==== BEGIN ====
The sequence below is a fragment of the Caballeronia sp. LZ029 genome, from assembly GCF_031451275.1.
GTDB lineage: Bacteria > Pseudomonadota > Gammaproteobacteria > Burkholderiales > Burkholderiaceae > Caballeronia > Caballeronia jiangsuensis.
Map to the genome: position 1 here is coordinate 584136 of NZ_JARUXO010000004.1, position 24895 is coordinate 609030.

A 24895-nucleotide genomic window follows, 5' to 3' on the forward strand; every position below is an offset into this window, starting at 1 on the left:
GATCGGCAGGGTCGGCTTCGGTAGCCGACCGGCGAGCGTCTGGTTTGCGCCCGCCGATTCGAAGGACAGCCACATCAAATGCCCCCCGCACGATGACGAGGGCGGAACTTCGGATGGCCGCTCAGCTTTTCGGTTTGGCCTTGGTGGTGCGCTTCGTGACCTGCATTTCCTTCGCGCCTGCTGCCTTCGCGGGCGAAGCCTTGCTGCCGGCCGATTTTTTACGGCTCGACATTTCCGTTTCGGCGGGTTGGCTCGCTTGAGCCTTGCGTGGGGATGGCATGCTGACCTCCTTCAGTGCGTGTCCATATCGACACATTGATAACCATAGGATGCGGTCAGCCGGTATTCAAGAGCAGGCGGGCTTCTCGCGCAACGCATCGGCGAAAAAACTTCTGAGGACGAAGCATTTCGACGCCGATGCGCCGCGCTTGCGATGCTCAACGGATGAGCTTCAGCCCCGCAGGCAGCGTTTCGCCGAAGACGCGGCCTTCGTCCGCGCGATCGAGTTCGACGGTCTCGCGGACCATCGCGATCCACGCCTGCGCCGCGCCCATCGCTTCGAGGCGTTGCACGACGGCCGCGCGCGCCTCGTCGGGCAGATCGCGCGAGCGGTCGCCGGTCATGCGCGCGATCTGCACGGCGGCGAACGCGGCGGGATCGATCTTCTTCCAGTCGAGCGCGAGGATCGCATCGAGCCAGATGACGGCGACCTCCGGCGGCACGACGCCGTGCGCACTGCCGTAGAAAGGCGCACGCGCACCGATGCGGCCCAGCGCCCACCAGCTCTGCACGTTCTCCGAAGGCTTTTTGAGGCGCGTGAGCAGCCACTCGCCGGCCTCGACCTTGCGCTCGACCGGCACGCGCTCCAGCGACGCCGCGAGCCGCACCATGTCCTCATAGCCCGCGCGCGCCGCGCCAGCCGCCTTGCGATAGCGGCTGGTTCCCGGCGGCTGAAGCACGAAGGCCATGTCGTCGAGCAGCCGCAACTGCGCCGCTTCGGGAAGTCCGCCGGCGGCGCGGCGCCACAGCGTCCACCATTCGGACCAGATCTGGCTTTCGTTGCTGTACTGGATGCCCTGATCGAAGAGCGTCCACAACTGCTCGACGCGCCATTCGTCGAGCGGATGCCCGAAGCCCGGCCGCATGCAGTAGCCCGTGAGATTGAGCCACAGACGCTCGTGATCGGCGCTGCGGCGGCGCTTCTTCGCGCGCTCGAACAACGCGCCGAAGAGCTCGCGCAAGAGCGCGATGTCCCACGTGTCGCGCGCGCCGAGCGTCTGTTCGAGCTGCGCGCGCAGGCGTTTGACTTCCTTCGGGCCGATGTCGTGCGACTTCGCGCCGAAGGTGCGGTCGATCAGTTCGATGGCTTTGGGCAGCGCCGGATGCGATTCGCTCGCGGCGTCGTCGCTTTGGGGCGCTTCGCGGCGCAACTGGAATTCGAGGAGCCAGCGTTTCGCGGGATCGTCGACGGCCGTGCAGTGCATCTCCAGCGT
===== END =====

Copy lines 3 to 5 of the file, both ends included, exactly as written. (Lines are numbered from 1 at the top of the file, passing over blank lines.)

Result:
Map to the genome: position 1 here is coordinate 584136 of NZ_JARUXO010000004.1, position 24895 is coordinate 609030.

A 24895-nucleotide genomic window follows, 5' to 3' on the forward strand; every position below is an offset into this window, starting at 1 on the left:
GATCGGCAGGGTCGGCTTCGGTAGCCGACCGGCGAGCGTCTGGTTTGCGCCCGCCGATTCGAAGGACAGCCACATCAAATGCCCCCCGCACGATGACGAGGGCGGAACTTCGGATGGCCGCTCAGCTTTTCGGTTTGGCCTTGGTGGTGCGCTTCGTGACCTGCATTTCCTTCGCGCCTGCTGCCTTCGCGGGCGAAGCCTTGCTGCCGGCCGATTTTTTACGGCTCGACATTTCCGTTTCGGCGGGTTGGCTCGCTTGAGCCTTGCGTGGGGATGGCATGCTGACCTCCTTCAGTGCGTGTCCATATCGACACATTGATAACCATAGGATGCGGTCAGCCGGTATTCAAGAGCAGGCGGGCTTCTCGCGCAACGCATCGGCGAAAAAACTTCTGAGGACGAAGCATTTCGACGCCGATGCGCCGCGCTTGCGATGCTCAACGGATGAGCTTCAGCCCCGCAGGCAGCGTTTCGCCGAAGACGCGGCCTTCGTCCGCGCGATCGAGTTCGACGGTCTCGCGGACCATCGCGATCCACGCCTGCGCCGCGCCCATCGCTTCGAGGCGTTGCACGACGGCCGCGCGCGCCTCGTCGGGCAGATCGCGCGAGCGGTCGCCGGTCATGCGCGCGATCTGCACGGCGGCGAACGCGGCGGGATCGATCTTCTTCCAGTCGAGCGCGAGGATCGCATCGAGCCAGATGACGGCGACCTCCGGCGGCACGACGCCGTGCGCACTGCCGTAGAAAGGCGCACGCGCACCGATGCGGCCCAGCGCCCACCAGCTCTGCACGTTCTCCGAAGGCTTTTTGAGGCGCGTGAGCAGCCACTCGCCGGCCTCGACCTTGCGCTCGACCGGCACGCGCTCCAGCGACGCCGCGAGCCGCACCATGTCCTCATAGCCCGCGCGCGCCGCGCCAGCCGCCTTGCGATAGCGGCTGGTTCCCGGCGGCTGAAGCACGAAGGCCATGTCGTCGAGCAGCCGCAACTGCGCCGCTTCGGGAAGTCCGCCGGCGGCGCGGCGCCACAGCGTCCACCATTCGGACCAGATCTGGCTTTCGTTGCTGTACTGGATGCCCTGATCGAAGAGCGTCCACAACTGCTCGACGCGCCATTCGTCGAGCGGATGCCCGAAGCCCGGCCGCATGCAGTAGCCCGTGAGATTGAGCCACAGACGCTCGTGATCGGCGCTGCGGCGGCGCTTCTTCGCGCGCTCGAACAACGCGCCGAAGAGCTCGCGCAAGAGCGCGATGTCCCACGTGTCGCGCGCGCCGAGCGTCTGTTCGAGCTGCGCGCGCAGGCGTTTGACTTCCTTCGGGCCGATGTCGTGCGACTTCGCGCCGAAGGTGCGGTCGATCAGTTCGATGGCTTTGGGCAGCGCCGGATGCGATTCGCTCGCGGCGTCGTCGCTTTGGGGCGCTTCGCGGCGCAACTGGAATTCGAGGAGCCAGCGTTTCGCGGGATCGTCGACGGCCGTGCAGTGCATCTCCAGCGT